Despite its hidden location and minimal advertising, Europa Coffee House has no trouble drawing in customers. On a particularly rainy Friday, the high number of people gathered in the artsy coffee shop might have seemed surprising to those unfamiliar with Europa – but according to general manager, Zale Hassler, it was still a light crowd. Maybe it’s the all-day breakfast that draws them in or maybe it’s the delicious craft coffee, but more than likely it’s the friendly and relaxed atmosphere that keeps customers coming back — even on these not-so-sunny days.
Placed out of the way in a neighborhood corner near Wash Park, Europa Coffee House carries on in part due to its familiarity. “It’s been a variation of this over the last probably 12 to 15 years,” said Hassler. Previously named Cafe Europa, Europa Coffee House changed owners multiple times over the last decade (it is currently owned by Callie Moore) but it has maintained some rendition of the same name. It’s this general consistency that he believes keeps customers returning:
“[There’s an] importance of having a comfortable place [where] you can come in and hang out, you can get a bunch of work done, you can read a book, you can have a conversation, but you feel comfortable,” said Hassler.
The atmosphere is definitely comfortable, with groups of people hanging out and the baristas chatting with all of the customers. Along one wall are vintage leather booths with quirky rounded cushions, on the other is a couch under a variety of handmade prayer flags, and in the middle is a long community table, designed by the staff, where customers can sit and meet new people.
“It’s not a coffee shop where you necessarily come in and put the head phones in and stick your face in the laptop for hours,” said Hassler, explaining that the interaction between the customers and the staff is an area in which Europa really stands out. Hassler has seen friendships develop between many people in the coffee shop, among customers and employees alike. “And it’s not just small talk,” he said of their interactions, explaining that they actually care about how each other’s lives are going.
Simplicity is key at Europa, as it does not offer pour-overs, nor does it roast its own beans — both a trend among many new Denver coffee shops. Rather the coffee is supplied by one of the oldest craft coffee roasters in Denver, Pablo’s Coffee, and the baristas at Europa work to perfect its ability to provide solid, consistent drinks for customers to enjoy.
The coffee house has quality espresso making the mocha a fan favorite, with its delicious combination of strong dark chocolate flavor and espresso as well as the cappuccino which is the perfect ratio of espresso, milk and foam. These standards make the coffee here a solid step up from any Starbucks, but without any pretentious atmosphere or overwhelming drink options.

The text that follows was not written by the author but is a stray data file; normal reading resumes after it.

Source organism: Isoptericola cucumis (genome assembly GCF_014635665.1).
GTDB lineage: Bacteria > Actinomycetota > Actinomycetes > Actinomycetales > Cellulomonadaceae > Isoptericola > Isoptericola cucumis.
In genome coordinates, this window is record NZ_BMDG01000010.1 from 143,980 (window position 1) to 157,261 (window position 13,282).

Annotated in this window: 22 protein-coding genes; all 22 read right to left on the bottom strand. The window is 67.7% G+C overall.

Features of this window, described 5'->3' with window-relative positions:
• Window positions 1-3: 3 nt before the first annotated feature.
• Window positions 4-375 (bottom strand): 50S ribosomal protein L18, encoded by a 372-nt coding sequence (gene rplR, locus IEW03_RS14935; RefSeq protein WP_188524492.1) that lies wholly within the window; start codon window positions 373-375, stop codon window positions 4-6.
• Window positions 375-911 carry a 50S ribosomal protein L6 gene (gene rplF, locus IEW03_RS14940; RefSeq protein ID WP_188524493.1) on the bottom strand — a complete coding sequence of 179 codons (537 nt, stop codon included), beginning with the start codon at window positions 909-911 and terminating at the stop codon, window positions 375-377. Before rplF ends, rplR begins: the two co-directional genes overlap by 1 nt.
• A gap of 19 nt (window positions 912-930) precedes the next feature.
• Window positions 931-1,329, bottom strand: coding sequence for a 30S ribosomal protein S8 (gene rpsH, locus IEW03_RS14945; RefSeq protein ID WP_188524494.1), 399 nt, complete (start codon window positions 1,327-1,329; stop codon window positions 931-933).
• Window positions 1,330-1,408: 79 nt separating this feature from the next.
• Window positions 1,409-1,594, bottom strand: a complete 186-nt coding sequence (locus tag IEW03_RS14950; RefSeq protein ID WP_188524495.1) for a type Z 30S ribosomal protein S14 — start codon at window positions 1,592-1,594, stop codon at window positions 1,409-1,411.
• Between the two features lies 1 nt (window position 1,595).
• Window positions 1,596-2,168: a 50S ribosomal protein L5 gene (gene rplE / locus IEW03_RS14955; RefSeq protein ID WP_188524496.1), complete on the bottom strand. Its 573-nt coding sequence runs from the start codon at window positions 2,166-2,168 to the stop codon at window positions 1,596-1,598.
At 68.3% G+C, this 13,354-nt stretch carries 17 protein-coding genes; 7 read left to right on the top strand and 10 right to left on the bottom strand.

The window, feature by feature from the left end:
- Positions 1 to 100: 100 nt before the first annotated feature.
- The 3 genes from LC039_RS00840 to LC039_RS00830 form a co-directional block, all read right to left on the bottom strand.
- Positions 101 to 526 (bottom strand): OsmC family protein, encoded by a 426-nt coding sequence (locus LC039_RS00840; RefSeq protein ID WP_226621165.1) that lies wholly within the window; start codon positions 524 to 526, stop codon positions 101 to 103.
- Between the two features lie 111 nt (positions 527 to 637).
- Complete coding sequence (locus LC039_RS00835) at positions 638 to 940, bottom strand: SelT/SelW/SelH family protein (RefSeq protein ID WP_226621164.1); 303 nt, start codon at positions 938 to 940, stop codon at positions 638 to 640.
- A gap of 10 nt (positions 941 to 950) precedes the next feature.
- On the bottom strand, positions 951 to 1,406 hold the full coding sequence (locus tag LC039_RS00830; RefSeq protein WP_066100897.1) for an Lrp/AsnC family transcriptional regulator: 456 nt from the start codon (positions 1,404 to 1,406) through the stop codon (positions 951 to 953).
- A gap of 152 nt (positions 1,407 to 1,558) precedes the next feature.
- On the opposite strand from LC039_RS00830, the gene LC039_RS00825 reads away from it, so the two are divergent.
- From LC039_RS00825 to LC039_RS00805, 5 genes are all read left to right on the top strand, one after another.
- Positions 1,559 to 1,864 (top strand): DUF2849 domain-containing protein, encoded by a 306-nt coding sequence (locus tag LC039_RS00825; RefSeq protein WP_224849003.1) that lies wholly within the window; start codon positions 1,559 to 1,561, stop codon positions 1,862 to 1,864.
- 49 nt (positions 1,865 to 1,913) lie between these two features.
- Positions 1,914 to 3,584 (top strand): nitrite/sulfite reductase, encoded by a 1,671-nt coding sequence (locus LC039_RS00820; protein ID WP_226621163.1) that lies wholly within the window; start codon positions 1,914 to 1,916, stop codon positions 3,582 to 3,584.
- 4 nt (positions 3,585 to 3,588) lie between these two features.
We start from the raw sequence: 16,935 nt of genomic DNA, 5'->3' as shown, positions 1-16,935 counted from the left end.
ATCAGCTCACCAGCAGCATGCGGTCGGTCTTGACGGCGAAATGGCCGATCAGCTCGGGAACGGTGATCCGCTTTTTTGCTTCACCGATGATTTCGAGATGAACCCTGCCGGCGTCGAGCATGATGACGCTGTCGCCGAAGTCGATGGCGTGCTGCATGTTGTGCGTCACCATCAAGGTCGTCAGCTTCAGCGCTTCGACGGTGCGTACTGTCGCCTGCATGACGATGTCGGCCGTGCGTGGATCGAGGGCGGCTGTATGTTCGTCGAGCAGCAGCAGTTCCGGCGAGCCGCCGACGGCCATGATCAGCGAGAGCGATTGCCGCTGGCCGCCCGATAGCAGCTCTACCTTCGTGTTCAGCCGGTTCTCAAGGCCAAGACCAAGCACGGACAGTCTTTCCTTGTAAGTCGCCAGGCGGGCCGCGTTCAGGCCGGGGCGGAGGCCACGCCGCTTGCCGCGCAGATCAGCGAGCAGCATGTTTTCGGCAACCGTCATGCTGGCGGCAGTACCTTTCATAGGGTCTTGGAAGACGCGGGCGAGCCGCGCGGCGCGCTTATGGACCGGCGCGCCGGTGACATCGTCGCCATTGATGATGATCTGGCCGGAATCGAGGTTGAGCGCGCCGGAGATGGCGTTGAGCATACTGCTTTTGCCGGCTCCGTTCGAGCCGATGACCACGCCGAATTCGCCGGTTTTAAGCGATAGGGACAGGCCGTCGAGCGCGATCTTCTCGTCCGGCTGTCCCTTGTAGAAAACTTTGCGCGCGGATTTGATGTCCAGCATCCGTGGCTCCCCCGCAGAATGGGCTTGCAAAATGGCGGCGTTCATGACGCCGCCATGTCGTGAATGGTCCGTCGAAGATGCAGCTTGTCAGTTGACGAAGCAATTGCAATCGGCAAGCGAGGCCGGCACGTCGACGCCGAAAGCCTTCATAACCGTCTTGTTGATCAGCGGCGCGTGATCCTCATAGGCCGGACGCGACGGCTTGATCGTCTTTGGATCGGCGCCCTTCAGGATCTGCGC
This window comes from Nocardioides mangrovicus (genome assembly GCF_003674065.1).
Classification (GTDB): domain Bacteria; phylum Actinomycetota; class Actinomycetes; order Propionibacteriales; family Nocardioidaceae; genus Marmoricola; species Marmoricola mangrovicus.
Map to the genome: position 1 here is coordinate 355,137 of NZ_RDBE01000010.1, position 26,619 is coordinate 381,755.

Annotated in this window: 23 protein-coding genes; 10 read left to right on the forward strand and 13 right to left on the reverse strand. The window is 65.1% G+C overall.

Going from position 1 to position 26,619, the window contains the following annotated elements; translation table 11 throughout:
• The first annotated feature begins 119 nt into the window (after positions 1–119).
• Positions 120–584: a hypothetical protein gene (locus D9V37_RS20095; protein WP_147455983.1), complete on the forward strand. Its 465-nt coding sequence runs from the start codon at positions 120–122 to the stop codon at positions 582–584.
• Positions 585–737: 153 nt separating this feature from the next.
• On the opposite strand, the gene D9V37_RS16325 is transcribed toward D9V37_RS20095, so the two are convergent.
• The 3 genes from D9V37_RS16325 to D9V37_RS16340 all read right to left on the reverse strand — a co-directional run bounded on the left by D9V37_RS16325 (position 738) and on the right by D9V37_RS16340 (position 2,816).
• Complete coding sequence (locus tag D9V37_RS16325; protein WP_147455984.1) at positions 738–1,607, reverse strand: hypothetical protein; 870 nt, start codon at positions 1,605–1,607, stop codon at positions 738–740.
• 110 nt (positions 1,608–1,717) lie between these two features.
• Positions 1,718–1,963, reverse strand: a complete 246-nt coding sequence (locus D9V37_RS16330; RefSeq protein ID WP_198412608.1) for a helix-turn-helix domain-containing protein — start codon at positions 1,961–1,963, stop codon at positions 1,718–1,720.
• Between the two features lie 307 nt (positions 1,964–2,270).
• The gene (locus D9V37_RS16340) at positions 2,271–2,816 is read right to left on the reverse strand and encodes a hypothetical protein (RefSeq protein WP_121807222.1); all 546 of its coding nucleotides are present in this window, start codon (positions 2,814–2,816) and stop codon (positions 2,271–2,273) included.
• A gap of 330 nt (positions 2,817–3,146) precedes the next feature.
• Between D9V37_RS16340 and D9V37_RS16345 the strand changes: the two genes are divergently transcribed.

“Coffee is definitely a big part of what we do, but I think we’ve shifted towards food more,” explains Hassler. Chefs Adam Rossin and Dan Galansky certainly make sure that this shift was for the best, covering all of the breakfast and lunch options, while the pastries are provided by both Caffe Sanora and Spruce Confections. Europa uses a lot of local ingredients, many supplied by Brown Dog Farm in Golden, to supply its customers with good quality breakfast, made from scratch and sold for cheap.
But despite its seemingly simplistic menu made of a la carte menu items, the dishes delivered out of Europa are nothing less than delicious. From breakfast sandwiches, burritos and hashes, everything is made t0 order so customers can customize each dish to their liking. Hassler’s personal favorite is a potato hash made with massive chunks of perfectly cooked potatoes along with bell peppers, red onions, mushrooms, spinach and a hint of rosemary. This hearty and spicy concoction has the option to come with eggs and green chili on top — it’ll blow you away.
Local art fills the walls of this cafe, and on the first Thursday of each month the featured artist changes, welcomed by the community with an opening night and is catered by the coffee shop. For $5 customers can get a plate of specially made food (the offering rotates with each event) and something to drink while enjoying art from a new local artist. Currently the walls are decorated with work created by the employees in an exhibit affectionately named, “The Staff Infection.”
“Everything is to the best that we can possibly do,” says Hassler, “and we serve it as though we’re serving ourselves or a family member.” This is apparent in the care that goes into each cappuccino and every dish. Hassler, who eats breakfast at Europa daily, and says “it’s just kind of my home” explaining that Europa doesn’t take its community support for granted.
“It’s just about giving back as much as we can,” he says, “because we get so much love from the people that come in here. We have a really good group of people that support us and are here every day.”
All photography by Delmy Gooch.
Europa Cafe is located at 76 S. Pennsylvania Street, Denver it is open Monday-Sunday 7 a.m. to 4 p.m.